Posted by Manuel Oliveros on November 18, 2002 at 10:16:47:
In Reply to: Student housing concept - Help posted by Kris Pay on November 18, 2002 at 05:51:10:
These technologies evolve quite rapidly, and with new firms in the field prices should be declinign softly, what will make the economic benefits of investing in such (I am assuming at least partly active) technologies more feasible. 2 years ago I would have recommended you the Stein-Reynolds manual on mechanical services edited by Wiley, that has a lot of information about alternative technologies for architects. If there's a newer edition than that I own, this source should be great to help you coping with the pssibilities.
Some passive elements can be put to economical efficiency atr almost no cost, and it is a matter of the architect thinking what elements may be used and in what disposition to enhance confort.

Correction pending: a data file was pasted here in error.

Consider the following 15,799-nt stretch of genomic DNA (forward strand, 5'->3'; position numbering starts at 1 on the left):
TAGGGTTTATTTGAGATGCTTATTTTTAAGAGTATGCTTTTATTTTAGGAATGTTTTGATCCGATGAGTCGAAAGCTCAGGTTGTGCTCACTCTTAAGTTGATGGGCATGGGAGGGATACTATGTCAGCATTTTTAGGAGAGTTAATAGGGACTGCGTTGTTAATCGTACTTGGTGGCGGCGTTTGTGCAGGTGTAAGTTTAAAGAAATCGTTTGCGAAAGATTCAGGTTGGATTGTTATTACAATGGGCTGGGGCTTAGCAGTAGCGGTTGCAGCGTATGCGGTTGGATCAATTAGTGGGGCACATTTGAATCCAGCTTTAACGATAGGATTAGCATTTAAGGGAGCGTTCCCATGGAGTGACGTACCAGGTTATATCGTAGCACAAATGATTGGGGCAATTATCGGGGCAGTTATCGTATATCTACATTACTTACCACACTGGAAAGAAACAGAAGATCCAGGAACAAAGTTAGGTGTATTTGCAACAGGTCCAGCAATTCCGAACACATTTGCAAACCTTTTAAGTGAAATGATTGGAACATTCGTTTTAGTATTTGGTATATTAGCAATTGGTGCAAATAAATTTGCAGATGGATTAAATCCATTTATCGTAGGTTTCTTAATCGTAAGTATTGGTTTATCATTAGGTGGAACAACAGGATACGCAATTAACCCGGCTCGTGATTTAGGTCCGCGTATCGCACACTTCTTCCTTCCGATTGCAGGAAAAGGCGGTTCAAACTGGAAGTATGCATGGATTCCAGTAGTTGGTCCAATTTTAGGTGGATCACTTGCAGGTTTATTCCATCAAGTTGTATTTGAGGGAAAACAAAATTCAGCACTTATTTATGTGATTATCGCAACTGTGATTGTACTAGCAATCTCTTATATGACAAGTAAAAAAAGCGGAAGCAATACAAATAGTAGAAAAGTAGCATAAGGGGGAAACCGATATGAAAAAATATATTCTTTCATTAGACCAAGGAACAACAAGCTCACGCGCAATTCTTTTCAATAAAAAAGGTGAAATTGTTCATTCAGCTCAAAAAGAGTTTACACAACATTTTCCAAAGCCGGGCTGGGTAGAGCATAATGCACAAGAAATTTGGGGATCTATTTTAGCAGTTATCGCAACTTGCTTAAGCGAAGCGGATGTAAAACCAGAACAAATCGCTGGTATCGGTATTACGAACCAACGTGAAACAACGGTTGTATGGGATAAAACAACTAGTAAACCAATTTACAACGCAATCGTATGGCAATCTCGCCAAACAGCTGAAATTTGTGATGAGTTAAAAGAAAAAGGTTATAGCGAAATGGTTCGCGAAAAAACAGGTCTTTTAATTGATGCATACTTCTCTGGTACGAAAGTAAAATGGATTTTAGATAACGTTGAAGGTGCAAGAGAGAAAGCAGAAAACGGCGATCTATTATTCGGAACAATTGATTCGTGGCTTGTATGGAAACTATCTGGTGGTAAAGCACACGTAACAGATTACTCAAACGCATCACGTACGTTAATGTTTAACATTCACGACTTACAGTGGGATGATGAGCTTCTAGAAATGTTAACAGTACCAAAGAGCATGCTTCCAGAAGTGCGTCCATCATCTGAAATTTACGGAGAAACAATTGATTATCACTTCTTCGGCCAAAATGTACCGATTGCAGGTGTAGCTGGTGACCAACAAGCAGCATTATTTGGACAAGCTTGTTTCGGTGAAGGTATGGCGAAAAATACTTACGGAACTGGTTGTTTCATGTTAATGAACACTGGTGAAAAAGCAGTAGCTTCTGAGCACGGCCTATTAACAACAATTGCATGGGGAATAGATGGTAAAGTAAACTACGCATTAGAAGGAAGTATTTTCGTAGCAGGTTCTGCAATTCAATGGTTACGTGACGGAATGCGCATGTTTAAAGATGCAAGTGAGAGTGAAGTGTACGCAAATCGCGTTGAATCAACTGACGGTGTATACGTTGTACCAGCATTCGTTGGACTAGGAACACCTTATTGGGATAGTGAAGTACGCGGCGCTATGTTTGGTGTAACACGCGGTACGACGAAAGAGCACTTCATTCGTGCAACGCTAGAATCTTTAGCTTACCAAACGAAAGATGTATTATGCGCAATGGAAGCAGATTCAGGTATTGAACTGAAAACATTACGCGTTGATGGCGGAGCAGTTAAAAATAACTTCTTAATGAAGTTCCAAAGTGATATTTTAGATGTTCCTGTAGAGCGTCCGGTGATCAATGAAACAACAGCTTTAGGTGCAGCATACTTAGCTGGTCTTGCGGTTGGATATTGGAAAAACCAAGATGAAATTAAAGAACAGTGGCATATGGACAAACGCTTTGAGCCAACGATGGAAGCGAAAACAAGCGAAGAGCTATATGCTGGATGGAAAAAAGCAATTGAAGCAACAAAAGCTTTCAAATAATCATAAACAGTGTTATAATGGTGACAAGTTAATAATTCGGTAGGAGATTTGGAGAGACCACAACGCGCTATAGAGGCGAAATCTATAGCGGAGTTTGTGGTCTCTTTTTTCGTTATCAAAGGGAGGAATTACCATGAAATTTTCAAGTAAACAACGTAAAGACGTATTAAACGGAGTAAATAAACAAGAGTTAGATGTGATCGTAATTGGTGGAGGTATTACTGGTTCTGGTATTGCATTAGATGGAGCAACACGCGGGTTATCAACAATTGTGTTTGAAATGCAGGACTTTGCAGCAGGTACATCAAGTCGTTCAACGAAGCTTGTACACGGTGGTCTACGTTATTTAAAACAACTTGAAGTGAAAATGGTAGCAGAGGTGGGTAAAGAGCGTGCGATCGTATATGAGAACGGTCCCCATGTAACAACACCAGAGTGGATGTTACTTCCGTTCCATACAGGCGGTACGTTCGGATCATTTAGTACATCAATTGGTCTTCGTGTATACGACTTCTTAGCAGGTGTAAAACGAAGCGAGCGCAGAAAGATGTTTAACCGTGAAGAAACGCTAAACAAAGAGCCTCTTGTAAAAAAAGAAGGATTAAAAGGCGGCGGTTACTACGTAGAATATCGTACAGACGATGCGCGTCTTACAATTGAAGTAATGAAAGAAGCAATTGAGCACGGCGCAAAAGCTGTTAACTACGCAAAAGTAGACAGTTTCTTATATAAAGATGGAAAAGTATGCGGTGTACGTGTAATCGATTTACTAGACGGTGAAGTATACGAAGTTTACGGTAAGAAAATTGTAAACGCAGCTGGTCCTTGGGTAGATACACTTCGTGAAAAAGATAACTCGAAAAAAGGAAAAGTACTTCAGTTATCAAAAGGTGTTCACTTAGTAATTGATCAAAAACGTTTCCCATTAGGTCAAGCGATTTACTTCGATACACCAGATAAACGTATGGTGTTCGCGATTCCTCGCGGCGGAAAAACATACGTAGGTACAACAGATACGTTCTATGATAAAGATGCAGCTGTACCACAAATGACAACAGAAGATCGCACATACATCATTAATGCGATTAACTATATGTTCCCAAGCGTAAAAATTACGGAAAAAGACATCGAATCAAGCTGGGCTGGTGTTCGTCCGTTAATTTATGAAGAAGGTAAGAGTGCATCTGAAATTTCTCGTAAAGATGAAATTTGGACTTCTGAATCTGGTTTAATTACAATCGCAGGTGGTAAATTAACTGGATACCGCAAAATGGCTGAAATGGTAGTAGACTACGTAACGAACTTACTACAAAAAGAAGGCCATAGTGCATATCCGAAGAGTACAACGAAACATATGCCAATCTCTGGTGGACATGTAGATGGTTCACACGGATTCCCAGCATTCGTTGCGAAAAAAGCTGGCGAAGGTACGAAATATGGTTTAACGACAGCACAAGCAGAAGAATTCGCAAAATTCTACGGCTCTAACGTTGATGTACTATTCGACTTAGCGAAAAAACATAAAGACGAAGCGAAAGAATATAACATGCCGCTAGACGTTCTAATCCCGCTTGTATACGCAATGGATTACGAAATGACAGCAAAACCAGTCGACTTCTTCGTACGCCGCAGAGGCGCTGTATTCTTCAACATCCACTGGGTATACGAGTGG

Further than the economical benefits there are the environmental, and you may need to argue for this causing a cost maybe a bit higher along the period of use of the building, say 50 to 100 years somewhere and 20 in others. No mechanical service is likely to keep functioning without significant refurbishment for the higher periods, and those more active may need it quite soon.
This is one problem affecting to some devices used in houses to capture solar energy. THose of wind I am less informed about, but well, they're mechanical in the end and subject to wear and exposed to the elements ... take all this in consideration in some way.
And use a lot the web, for there is a lot of information about solar panels and so on.
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